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Teacher Feature

Teacher Feature

A Moment in Time

Overview

Students will read the Gettysburg Address to gain a better understanding of the Civil War, Abraham Lincoln, and the impact of historical speeches.  Students will use this understanding to create a visual display about the historical impact of famous speeches.

Activity

After reading the April Coin of the Month, discuss with the students some of the challenges Abraham Lincoln faced during his presidency.  Locate a copy of the Gettysburg Address and, as a class, read the speech, in its entirety, aloud.  Identify and define any words or phrases that are unfamiliar to the students.  Ask the students to reflect on the meaning of the speech.  What was the overall message of the Gettysburg Address?  What impact did the speech have on future generations?  Record student answers on the board or on a piece of chart paper.

Locate other famous speeches delivered by presidents and historical figures.  Divide the students into pairs and have each pair choose a speech.  Each pair should read the selected speech and identify and define any words or phrases that are unfamiliar.  Have each pair of students create a visual display that uses quotes and passages from the speech, provides information about the time period in which the speech was given, and includes photos from that era.  Have each pair of students read their speech to the class and present their visual display, explaining the historical impact of the speech and the current events that were occurring when it was given.  Each student pair should be able to identify the message and tone of the speech as well.  Create a timeline around the classroom by displaying the students’ work in chronological order according to when the speeches were given.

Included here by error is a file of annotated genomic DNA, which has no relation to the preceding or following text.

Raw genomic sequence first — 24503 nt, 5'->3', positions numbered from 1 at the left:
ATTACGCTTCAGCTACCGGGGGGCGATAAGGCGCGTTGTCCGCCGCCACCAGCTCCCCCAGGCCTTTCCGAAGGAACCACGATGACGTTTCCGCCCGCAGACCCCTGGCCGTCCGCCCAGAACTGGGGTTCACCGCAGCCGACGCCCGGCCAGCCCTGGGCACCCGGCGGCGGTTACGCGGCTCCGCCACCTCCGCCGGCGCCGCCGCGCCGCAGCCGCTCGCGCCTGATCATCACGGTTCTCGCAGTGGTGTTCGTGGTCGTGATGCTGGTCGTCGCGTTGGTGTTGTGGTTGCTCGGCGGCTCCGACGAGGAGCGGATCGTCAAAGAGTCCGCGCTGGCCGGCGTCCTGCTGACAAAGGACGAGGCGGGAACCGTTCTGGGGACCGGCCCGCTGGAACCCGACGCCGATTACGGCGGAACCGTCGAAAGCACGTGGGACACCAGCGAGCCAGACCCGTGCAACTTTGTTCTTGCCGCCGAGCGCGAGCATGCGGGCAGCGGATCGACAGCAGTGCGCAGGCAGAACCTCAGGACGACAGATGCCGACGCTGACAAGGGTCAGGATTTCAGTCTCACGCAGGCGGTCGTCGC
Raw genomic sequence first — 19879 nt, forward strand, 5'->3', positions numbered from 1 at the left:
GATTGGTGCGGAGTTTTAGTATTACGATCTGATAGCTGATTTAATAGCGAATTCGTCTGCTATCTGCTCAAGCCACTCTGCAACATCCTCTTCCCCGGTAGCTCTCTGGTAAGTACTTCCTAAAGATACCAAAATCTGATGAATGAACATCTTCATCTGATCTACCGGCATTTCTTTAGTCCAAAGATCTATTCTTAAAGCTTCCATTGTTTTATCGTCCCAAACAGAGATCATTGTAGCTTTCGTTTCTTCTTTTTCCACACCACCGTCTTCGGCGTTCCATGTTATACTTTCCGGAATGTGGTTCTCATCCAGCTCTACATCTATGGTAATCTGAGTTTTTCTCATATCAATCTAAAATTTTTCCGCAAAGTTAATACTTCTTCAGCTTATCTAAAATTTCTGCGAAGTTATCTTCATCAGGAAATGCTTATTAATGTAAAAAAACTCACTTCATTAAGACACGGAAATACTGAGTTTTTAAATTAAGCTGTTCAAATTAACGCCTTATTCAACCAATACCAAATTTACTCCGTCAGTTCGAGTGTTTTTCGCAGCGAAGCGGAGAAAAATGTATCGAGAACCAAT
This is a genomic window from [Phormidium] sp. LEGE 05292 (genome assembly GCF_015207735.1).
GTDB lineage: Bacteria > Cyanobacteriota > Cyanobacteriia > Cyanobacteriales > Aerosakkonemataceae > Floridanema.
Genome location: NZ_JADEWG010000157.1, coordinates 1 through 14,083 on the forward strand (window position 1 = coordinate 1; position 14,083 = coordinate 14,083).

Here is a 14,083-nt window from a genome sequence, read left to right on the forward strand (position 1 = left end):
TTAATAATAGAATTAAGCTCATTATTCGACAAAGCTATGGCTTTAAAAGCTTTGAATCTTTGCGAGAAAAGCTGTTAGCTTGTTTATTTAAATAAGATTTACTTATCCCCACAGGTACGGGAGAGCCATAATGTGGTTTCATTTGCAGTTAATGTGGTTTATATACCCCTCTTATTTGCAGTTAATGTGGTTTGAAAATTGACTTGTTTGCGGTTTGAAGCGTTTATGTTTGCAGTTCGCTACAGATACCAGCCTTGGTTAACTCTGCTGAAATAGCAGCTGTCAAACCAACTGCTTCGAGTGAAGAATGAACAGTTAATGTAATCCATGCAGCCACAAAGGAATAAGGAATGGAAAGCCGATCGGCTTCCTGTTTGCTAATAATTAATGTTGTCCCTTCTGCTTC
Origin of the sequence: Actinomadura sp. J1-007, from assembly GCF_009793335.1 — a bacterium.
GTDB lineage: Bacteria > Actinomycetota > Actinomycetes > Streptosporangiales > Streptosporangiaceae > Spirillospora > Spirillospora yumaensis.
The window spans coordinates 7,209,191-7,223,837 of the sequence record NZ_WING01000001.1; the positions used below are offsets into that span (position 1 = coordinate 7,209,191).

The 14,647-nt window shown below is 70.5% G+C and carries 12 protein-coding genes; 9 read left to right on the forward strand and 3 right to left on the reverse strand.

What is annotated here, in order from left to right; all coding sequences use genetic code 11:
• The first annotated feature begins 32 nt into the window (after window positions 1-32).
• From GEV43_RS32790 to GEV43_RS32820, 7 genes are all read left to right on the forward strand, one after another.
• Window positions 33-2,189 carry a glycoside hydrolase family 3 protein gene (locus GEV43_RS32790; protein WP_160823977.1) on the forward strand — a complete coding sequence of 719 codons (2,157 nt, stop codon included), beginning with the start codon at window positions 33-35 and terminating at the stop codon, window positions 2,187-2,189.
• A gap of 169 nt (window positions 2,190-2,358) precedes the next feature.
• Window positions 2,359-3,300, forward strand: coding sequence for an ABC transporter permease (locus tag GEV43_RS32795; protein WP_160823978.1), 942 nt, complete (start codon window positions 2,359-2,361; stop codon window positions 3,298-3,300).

Extension

Invite other classes to come and take a walk through history by visiting your classroom timeline.  Ask the visiting students to take some time to make connections between historical events.

Standards

The project described above reflects some of the national standards of learning as defined by the National Council for the Social Studies (NCSS).  These standards are listed below:

Social Studies Standards

Time, Continuity, and Change:  Students will determine the historical impact of a famous speech and create a visual display identifying the current events of the time.


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